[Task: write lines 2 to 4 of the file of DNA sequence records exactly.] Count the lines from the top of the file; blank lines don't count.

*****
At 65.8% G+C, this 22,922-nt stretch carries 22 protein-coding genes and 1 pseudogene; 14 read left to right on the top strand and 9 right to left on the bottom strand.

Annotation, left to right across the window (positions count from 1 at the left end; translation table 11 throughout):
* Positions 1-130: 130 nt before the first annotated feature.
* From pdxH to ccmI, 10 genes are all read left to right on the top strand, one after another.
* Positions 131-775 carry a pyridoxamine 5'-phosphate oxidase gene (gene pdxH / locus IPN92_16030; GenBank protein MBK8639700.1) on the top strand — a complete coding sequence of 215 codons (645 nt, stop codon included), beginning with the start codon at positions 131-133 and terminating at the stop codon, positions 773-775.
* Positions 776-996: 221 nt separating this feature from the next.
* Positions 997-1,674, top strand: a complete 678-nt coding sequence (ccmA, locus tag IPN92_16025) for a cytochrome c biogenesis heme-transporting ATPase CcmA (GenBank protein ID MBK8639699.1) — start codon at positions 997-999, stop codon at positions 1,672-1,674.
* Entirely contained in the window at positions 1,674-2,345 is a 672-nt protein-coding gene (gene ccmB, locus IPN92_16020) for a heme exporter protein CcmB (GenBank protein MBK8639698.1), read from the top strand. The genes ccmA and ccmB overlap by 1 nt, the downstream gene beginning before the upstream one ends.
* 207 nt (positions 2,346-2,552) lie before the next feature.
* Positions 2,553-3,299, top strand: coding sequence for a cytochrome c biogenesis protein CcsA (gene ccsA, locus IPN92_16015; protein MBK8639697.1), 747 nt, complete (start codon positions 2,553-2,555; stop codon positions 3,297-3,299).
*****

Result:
Annotation, left to right across the window (positions count from 1 at the left end; translation table 11 throughout):
* Positions 1-130: 130 nt before the first annotated feature.
* From pdxH to ccmI, 10 genes are all read left to right on the top strand, one after another.